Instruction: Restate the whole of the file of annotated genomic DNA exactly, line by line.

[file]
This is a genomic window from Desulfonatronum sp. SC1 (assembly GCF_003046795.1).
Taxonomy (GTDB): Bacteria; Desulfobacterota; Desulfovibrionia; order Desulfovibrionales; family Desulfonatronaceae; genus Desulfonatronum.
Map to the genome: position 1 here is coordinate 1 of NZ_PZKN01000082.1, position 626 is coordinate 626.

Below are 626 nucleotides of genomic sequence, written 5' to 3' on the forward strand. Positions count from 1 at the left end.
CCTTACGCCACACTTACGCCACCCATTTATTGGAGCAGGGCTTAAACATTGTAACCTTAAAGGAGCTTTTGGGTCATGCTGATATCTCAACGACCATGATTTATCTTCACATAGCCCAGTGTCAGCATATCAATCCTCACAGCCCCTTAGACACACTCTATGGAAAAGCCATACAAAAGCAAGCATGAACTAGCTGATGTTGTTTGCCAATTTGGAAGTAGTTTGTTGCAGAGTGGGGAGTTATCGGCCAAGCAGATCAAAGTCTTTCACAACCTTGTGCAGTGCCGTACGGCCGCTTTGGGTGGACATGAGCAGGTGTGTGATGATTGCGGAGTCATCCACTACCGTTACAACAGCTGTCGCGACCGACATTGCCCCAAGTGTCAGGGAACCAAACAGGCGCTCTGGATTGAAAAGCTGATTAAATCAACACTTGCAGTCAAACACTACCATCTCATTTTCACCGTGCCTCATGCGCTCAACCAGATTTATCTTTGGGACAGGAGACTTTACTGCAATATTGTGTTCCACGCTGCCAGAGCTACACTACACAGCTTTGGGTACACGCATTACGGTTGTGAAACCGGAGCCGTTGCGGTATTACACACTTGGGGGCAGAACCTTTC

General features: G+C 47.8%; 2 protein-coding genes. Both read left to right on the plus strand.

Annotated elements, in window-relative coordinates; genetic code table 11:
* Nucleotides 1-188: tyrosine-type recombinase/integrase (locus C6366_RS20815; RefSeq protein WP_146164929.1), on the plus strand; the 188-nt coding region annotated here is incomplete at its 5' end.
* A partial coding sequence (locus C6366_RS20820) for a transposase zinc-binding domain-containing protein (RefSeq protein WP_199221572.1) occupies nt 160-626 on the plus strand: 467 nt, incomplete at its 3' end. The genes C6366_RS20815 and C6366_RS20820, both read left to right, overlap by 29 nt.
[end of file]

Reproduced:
This is a genomic window from Desulfonatronum sp. SC1 (assembly GCF_003046795.1).
Taxonomy (GTDB): Bacteria; Desulfobacterota; Desulfovibrionia; order Desulfovibrionales; family Desulfonatronaceae; genus Desulfonatronum.
Map to the genome: position 1 here is coordinate 1 of NZ_PZKN01000082.1, position 626 is coordinate 626.

Below are 626 nucleotides of genomic sequence, written 5' to 3' on the forward strand. Positions count from 1 at the left end.
CCTTACGCCACACTTACGCCACCCATTTATTGGAGCAGGGCTTAAACATTGTAACCTTAAAGGAGCTTTTGGGTCATGCTGATATCTCAACGACCATGATTTATCTTCACATAGCCCAGTGTCAGCATATCAATCCTCACAGCCCCTTAGACACACTCTATGGAAAAGCCATACAAAAGCAAGCATGAACTAGCTGATGTTGTTTGCCAATTTGGAAGTAGTTTGTTGCAGAGTGGGGAGTTATCGGCCAAGCAGATCAAAGTCTTTCACAACCTTGTGCAGTGCCGTACGGCCGCTTTGGGTGGACATGAGCAGGTGTGTGATGATTGCGGAGTCATCCACTACCGTTACAACAGCTGTCGCGACCGACATTGCCCCAAGTGTCAGGGAACCAAACAGGCGCTCTGGATTGAAAAGCTGATTAAATCAACACTTGCAGTCAAACACTACCATCTCATTTTCACCGTGCCTCATGCGCTCAACCAGATTTATCTTTGGGACAGGAGACTTTACTGCAATATTGTGTTCCACGCTGCCAGAGCTACACTACACAGCTTTGGGTACACGCATTACGGTTGTGAAACCGGAGCCGTTGCGGTATTACACACTTGGGGGCAGAACCTTTC

General features: G+C 47.8%; 2 protein-coding genes. Both read left to right on the plus strand.

Annotated elements, in window-relative coordinates; genetic code table 11:
* Nucleotides 1-188: tyrosine-type recombinase/integrase (locus C6366_RS20815; RefSeq protein WP_146164929.1), on the plus strand; the 188-nt coding region annotated here is incomplete at its 5' end.
* A partial coding sequence (locus C6366_RS20820) for a transposase zinc-binding domain-containing protein (RefSeq protein WP_199221572.1) occupies nt 160-626 on the plus strand: 467 nt, incomplete at its 3' end. The genes C6366_RS20815 and C6366_RS20820, both read left to right, overlap by 29 nt.